AfterDawn: Tech news

Google wins a small victory against Oracle as parts of one patent are invalidated

Written by Rich Fiscus @ 29 Dec 2011 1:05

Google wins a small victory against Oracle as parts of one patent are invalidated With all the attention Apple's lawsuits against Android device makers has gotten, Oracle's patent and copyright infringement lawsuit over the OS against Google themselves has been overshadowed.
The latest development in the suit is that the USPTO (US Patent and Trademark Office) has invalidated the majority of one Oracle patent related to the suit. Although the document says it is a "final response," that does not make it a final ruling. In fact Oracle can (and no doubt will) still appeal the decision.

Oracle's suit stems from Java patents and copyrights included in their buyout of Sun Microsystems which was finalized in 2010. The complaint revolves around Android's app framework, which is based on Java.

Although Android apps are written in Java, Android does not run them using a Java VM (Virtual Machine). Instead it uses a VM called Dalvik which is designed specifically for Android (although it has been ported elsewhere) and optimized for mobile devices with slow processors, little RAM, and relatively short battery life.

While licenses for all of Oracle's Java intellectual property can be had for free, there are requirements involved which disqualify Dalvik. There has also been speculation based on Oracle filings in regard to an internal Google document that the real dispute is over Google's decision not to use the mobile version of Java.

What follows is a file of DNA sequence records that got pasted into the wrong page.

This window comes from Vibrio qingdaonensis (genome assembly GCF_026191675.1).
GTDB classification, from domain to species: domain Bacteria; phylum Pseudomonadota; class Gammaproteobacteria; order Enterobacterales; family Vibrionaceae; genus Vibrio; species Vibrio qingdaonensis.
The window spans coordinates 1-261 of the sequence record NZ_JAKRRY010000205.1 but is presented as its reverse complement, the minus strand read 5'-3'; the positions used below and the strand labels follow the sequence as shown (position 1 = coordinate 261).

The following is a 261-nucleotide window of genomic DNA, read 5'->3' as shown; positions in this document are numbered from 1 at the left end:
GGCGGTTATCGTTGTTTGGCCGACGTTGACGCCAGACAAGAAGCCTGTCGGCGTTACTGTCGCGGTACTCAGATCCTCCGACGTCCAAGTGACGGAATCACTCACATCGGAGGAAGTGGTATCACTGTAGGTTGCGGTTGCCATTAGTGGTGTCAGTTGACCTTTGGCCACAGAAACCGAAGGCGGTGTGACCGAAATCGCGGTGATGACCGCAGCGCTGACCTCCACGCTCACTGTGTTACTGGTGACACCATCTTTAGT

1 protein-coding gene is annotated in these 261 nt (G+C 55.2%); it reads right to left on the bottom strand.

Unlike the SE (Standard Edition) version, Java ME is only licensed commercially. By providing a free alternative to use Java on mobile devices, Google has effectively killed any chance Oracle had to license Java ME.

Google's original defense to the lawsuit was that Dalvik is what's known as a clean room implementation. That is, the code was written completely without looking at Sun's implementation of Java. In fact portions of the Dalvik VM come from a previous clean room Java implementation created by the Apache Software Foundation.

However, Google also added significantly to the ASF code. While their additions could also have been clean room code, Oracle says that's impossible given the presence of key Google employees who came from Sun. And, in fact, testimony from one of those employees seems to have confirmed Oracle's assertion.

Because both copyright and patent infringement is alleged by Oracle, Google has two distinct challenges to overcome. On one hand they plan to argue that the works in Oracle's copyright claims are purely functional, rather than creative, and therefore do not qualify for copyright protection in the first place.

On the patent side, they are using a two pronged approach. Before a trial begins they are attempting to invalidate as many patent claims as possible. That's the first place this USPTO decision, and also an earlier invalidation of claims from another patent, comes in. Between the two patents, 27 specific claims have been preliminarily rejected on reexamination.

Just as importantly, the rejections were because of prior art, rather than obviousness. Prior art refers to the claim either being already covered by a patent or already in use at the time of the supposed invention. This increases the chances the preliminary reexamination decisions will be upheld.

It also provides Google an opening to argue against willful infringement during a trial. Their lawyers can refer to the USPTO's initial decisions and argue they didn't believe the patents were valid. In addition, there are two remaining patents Google has requested to be reexamined.

The examination process could still drag out for many more months, and the trial almost certainly will. In the end, if Google loses on any count, and that seems likely at this point, the question will likely come down to whether Google can convince Oracle to accept a single lump sum payment, or whether they will be forced to begin charging for Android because Oracle demands a fee for every device.

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